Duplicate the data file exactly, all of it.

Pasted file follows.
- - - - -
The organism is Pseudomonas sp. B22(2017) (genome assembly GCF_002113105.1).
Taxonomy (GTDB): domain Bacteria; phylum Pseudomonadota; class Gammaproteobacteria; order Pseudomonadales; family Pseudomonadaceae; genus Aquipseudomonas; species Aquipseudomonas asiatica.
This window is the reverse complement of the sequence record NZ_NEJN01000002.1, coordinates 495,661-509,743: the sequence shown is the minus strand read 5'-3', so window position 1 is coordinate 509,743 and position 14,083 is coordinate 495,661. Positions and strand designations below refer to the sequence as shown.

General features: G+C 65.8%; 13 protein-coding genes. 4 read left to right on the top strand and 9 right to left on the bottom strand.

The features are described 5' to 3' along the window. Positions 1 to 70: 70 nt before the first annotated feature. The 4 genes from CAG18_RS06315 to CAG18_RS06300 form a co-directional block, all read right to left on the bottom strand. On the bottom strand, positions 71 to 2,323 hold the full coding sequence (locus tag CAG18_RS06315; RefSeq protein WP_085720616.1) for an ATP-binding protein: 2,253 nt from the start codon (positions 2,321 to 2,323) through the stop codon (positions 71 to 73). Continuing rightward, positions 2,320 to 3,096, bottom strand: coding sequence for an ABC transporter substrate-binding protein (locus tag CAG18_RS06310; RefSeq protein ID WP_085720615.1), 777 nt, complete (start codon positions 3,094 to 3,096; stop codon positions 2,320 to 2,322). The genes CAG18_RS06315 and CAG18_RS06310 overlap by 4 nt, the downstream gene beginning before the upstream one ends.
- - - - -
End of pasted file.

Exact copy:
The organism is Pseudomonas sp. B22(2017) (genome assembly GCF_002113105.1).
Taxonomy (GTDB): domain Bacteria; phylum Pseudomonadota; class Gammaproteobacteria; order Pseudomonadales; family Pseudomonadaceae; genus Aquipseudomonas; species Aquipseudomonas asiatica.
This window is the reverse complement of the sequence record NZ_NEJN01000002.1, coordinates 495,661-509,743: the sequence shown is the minus strand read 5'-3', so window position 1 is coordinate 509,743 and position 14,083 is coordinate 495,661. Positions and strand designations below refer to the sequence as shown.

General features: G+C 65.8%; 13 protein-coding genes. 4 read left to right on the top strand and 9 right to left on the bottom strand.

The features are described 5' to 3' along the window. Positions 1 to 70: 70 nt before the first annotated feature. The 4 genes from CAG18_RS06315 to CAG18_RS06300 form a co-directional block, all read right to left on the bottom strand. On the bottom strand, positions 71 to 2,323 hold the full coding sequence (locus tag CAG18_RS06315; RefSeq protein WP_085720616.1) for an ATP-binding protein: 2,253 nt from the start codon (positions 2,321 to 2,323) through the stop codon (positions 71 to 73). Continuing rightward, positions 2,320 to 3,096, bottom strand: coding sequence for an ABC transporter substrate-binding protein (locus tag CAG18_RS06310; RefSeq protein ID WP_085720615.1), 777 nt, complete (start codon positions 3,094 to 3,096; stop codon positions 2,320 to 2,322). The genes CAG18_RS06315 and CAG18_RS06310 overlap by 4 nt, the downstream gene beginning before the upstream one ends.